We’re also seeing a trend of encouraging savings. Banco Pichincha is focusing on the growth of savings stock and term renewals through digital account opening, and Westpac is launching a special term deposit offer for 12 months to provide customers a higher return on their savings. For clients aged 65 years and over, the rate is even higher for eight months.
For SMEs, bank are the main distributors of government support packages. In both the UK and Australia, the government has created relief loans: The Coronavirus Business Interruption Loan Scheme (CBILS) in the UK and the Coronavirus SME Guarantee Scheme in Australia. Both members are actively engaging in these schemes, with RBS approving more applications than any other bank in the UK starting with amounts as low as £5,000 and without taking personal guarantees.
Banks are also offering some form of loan amelioration, such as moratoriums or repayment holidays, for business loans and personal or housing loans. The most common practice is to grant clients a three-month deferred payment (RBS, Banco Pichincha, Westpac) or four-month (Banco Nacional) to alleviate cash-flow constraints. Interestingly, both Banco Pichincha and Banco Nacional have also introduced an opt-out approach with clients where-by this is automatically given, unless the customers decide they don’t want it, in which case they can opt-out. Banco Nacional has also given medium sized businesses in the tourism sector, which is so important to the national economy but is shut down, an option for a 3 – 9 month deferred payment.
Across all the banks there’s been an uptake in digital financial services, and the banks are offering support to customers to get them using digital channels. RBS is putting a particular emphasis on supporting people over 70. Westpac has seen similar trends and has launched a number of communications campaigns to support customers’ migration to digital. Banks have also reduced or removed completely their transaction fees for digital and are seeing this migration as an opportunity going forward.
All of the banks in our COVID-19 series already had a strong non-financial services value proposition. But we’re seeing a migration also to virtual support through webinars, portals and one-on-one access to relationship managers.
Content has also shifted to include topics such as business survival strategies, cashflow management, pivoting the business, digital literacy—selling on the internet and talent management. Westpac developed a financial literacy model with bespoke content for COVID-19. The bank developed its SME planning guide within days of the lockdown period and created a cost-cutting check list to help consumers.
Westpac is also helping women take advantage of asset write-offs and government depreciation changes. Banco Nacional is offering to the general public a six-month free membership to its digital training platform, which is usually limited to its SME clients. The platform has 5,000 regular users with 1,800 new users coming on board in the past couple of months. The bank also launched an eCommerce platform called NIDI, that enables SMEs free and immediate access to sell on the internet. The portal enables businesses to show their products, control their inventory, conduct the sales transaction, generate CRM and is integrated on Facebook and other social media. Launched in April, the plan is to support in the new normal. Banco Nacional also have a platform—Nova Pyme—that enables SMEs to access factoring, again offered at no cost for 6 months.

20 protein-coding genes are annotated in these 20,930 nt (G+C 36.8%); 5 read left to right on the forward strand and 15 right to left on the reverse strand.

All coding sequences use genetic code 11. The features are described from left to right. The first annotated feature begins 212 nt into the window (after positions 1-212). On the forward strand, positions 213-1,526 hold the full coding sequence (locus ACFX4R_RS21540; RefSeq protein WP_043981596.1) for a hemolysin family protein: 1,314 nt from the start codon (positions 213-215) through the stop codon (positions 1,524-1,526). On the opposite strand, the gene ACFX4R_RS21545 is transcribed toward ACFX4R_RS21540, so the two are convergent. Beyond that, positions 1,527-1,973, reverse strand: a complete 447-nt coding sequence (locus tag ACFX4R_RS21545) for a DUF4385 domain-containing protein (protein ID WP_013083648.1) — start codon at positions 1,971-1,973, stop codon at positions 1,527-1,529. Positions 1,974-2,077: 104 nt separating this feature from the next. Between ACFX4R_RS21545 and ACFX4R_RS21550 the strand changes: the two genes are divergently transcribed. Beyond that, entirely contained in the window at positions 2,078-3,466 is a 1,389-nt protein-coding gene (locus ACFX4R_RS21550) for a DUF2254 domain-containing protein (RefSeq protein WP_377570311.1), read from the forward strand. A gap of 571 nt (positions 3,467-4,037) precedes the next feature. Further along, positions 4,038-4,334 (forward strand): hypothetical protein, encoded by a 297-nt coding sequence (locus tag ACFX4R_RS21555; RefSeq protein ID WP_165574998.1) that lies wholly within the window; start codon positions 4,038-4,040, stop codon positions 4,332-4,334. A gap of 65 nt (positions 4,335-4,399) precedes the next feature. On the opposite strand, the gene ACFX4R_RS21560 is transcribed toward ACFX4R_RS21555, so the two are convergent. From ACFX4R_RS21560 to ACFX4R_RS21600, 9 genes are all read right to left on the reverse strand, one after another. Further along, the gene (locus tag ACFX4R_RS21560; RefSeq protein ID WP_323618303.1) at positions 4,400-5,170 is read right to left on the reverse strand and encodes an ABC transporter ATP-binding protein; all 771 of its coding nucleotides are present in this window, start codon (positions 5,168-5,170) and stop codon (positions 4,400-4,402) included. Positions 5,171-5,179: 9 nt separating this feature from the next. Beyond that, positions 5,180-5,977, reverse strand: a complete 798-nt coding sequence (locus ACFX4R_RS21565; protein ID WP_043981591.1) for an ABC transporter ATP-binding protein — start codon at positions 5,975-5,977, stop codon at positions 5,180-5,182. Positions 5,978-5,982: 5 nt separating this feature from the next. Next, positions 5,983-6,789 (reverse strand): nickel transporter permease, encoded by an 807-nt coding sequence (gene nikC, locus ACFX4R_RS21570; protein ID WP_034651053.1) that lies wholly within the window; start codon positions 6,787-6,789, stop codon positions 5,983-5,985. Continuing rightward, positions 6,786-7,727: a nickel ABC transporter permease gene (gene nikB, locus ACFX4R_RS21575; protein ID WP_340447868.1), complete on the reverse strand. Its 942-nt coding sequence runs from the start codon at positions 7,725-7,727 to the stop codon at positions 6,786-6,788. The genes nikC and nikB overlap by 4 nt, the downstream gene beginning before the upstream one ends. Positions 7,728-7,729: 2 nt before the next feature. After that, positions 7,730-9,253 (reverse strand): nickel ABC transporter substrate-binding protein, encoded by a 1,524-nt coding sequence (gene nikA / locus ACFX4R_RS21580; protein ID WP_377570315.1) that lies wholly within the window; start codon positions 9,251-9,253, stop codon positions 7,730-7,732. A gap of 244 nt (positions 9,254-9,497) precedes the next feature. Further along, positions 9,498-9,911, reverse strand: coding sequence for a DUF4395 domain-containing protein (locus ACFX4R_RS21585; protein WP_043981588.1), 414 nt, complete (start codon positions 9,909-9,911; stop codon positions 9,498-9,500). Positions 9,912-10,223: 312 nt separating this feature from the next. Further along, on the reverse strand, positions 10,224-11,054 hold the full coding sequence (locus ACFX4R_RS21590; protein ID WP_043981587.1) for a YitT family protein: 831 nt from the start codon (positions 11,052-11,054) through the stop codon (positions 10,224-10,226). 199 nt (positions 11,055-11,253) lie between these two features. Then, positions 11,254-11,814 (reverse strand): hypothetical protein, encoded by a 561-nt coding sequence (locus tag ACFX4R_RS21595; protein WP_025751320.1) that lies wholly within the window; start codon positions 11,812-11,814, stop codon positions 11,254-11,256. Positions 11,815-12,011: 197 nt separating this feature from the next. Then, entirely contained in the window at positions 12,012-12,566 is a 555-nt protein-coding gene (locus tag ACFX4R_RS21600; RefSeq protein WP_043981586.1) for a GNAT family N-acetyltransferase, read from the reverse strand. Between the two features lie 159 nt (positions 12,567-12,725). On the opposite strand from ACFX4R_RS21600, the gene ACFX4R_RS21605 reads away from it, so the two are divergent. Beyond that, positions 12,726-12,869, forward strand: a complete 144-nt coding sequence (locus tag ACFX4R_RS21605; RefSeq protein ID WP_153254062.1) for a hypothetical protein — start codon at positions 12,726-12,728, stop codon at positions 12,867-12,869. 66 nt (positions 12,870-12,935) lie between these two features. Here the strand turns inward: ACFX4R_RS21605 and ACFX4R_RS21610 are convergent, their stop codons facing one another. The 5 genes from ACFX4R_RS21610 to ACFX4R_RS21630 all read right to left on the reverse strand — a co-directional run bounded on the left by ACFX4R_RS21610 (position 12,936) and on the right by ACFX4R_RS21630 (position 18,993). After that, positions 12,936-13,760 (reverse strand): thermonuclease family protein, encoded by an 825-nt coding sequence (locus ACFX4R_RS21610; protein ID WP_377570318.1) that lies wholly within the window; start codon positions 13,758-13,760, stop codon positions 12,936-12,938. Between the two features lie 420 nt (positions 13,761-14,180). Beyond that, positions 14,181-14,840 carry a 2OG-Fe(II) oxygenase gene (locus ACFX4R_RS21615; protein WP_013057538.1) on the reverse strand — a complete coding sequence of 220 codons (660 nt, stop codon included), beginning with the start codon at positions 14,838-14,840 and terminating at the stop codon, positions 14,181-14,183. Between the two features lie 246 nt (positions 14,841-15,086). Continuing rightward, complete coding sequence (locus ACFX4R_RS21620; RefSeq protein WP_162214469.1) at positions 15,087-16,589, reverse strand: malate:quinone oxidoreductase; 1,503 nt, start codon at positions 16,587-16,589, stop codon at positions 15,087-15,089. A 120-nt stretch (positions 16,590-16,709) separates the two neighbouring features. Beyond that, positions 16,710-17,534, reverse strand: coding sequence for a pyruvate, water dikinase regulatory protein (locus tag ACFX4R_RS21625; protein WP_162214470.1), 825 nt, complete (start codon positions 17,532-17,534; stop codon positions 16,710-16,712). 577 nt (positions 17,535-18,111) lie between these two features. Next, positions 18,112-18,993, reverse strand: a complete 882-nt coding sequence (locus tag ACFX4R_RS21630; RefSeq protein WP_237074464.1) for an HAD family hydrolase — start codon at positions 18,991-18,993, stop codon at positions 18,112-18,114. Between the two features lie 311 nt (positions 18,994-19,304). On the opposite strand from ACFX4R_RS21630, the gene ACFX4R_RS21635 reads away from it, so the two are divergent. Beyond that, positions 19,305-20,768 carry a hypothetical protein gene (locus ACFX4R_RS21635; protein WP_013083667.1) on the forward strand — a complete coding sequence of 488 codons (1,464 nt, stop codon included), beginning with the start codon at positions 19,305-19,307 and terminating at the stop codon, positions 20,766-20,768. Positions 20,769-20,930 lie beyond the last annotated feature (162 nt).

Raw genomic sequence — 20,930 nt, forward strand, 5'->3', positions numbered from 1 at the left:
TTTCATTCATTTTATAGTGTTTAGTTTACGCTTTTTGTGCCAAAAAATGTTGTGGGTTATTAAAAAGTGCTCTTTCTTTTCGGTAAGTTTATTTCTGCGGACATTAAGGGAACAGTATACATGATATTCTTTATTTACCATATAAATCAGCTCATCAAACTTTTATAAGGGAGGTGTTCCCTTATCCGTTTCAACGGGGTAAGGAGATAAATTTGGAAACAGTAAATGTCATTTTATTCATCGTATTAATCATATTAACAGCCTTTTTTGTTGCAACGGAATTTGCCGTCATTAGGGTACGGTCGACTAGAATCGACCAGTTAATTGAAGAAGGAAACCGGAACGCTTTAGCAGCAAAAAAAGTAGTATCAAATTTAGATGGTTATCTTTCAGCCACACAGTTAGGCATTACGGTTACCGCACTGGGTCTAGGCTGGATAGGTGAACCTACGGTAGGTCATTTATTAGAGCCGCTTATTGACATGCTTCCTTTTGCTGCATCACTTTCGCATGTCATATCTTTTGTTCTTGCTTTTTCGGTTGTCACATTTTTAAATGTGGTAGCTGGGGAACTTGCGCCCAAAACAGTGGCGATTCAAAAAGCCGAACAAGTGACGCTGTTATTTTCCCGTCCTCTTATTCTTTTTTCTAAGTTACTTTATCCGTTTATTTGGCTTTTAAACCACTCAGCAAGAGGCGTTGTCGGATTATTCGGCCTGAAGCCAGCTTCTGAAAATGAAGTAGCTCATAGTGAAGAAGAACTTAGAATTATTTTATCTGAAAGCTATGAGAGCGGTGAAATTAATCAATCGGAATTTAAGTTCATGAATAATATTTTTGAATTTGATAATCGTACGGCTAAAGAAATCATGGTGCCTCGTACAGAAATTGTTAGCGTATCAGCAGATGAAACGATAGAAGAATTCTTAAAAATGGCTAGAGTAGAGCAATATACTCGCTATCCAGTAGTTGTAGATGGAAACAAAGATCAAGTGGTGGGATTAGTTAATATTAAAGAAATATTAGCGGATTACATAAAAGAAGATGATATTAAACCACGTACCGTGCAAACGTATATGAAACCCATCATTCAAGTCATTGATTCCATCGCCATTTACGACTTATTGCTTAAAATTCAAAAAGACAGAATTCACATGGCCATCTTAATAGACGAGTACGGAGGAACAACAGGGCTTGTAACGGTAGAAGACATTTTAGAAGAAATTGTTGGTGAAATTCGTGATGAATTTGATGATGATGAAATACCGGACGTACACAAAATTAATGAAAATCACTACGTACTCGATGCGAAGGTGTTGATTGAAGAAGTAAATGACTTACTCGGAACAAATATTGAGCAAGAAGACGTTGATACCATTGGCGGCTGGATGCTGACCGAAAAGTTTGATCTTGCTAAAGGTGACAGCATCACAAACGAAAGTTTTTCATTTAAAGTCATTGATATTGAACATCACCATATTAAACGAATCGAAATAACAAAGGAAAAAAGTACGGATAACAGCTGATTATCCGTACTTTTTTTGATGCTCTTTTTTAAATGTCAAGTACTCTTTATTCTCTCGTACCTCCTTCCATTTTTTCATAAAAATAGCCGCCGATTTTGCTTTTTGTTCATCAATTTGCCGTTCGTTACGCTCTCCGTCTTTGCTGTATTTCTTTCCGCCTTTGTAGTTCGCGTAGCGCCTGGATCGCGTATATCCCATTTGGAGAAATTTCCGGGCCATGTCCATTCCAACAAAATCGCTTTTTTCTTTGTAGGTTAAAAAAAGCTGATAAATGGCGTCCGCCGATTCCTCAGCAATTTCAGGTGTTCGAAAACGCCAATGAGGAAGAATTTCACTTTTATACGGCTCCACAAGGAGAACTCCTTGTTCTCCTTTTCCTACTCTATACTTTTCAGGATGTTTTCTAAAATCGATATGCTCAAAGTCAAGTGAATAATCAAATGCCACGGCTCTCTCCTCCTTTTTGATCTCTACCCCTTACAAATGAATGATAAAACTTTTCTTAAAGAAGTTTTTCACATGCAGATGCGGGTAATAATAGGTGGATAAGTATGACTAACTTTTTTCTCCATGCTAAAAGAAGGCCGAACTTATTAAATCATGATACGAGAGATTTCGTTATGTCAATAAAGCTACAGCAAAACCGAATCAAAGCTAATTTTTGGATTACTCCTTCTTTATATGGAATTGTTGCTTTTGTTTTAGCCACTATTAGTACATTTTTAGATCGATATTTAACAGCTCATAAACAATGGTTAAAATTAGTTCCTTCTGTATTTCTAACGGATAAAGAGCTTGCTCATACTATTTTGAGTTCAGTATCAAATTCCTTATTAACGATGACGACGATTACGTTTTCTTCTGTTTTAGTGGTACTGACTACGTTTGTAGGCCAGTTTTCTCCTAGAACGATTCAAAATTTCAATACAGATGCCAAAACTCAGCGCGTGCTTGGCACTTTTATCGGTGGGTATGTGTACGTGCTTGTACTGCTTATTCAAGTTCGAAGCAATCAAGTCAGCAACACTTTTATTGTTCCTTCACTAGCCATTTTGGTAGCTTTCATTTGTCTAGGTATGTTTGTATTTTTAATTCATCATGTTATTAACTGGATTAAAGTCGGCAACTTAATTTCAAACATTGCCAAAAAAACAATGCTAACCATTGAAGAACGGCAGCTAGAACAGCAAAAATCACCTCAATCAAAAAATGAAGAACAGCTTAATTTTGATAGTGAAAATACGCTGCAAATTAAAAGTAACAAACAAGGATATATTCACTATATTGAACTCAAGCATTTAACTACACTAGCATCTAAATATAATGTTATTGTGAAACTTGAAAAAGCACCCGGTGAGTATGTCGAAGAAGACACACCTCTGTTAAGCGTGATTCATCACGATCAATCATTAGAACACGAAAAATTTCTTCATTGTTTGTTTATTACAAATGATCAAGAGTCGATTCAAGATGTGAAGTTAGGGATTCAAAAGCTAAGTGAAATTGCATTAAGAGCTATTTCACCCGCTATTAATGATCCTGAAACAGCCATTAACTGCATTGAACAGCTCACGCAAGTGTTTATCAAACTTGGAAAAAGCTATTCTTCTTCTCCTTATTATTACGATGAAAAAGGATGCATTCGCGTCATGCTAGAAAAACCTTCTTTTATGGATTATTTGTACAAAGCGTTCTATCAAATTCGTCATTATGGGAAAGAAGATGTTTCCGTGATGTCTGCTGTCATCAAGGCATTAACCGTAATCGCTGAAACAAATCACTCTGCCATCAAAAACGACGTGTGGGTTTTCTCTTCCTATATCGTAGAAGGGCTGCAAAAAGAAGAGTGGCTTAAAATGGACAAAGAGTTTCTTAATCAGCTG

Banks are also seeking to maintain constant and transparent communication with clients. To ensure this, they’ve needed to massively increase their call center capacities to deal with exceptionally high volumes of requests. RBS, for example, has had to double its call center capacity.
The CSR response has similarly been robust, with banks putting in place significant donation mechanisms for staff with matching funds and also for their customers. RBS is also using its HQ in Edinburgh as a food bank distribution hub for Social Bite and Trussell Trust charities.
In all cases, strong communications from the CEO have been important, and “walking the talk” has never been more relevant. Alison Rose CEO of RBS, is for example, donating 25 percent of her annual salary to the charities RBS is supporting through this crisis.
Many of the banks have also adapted their marketing campaigns. Banco Nacional, for instance, launched a national campaign focused on “Together, we will achieve” to motivate the population at large, and also to encourage social distancing and use of mobile channels. Through its social media channels, BN Mujer, the bank’s women-focused program, has developed live programming to support women during the COVID crisis.
The sentiment is certainly that the banks are part of the front line, and the capabilities built to serve women are standing them in good stead.
We invite you to watch the full video recordings of these weekly “Ask The Expert: Business in Times of Crisis” sessions that take place each Thursday and to register for the upcoming sessions.
Upcoming sessions include: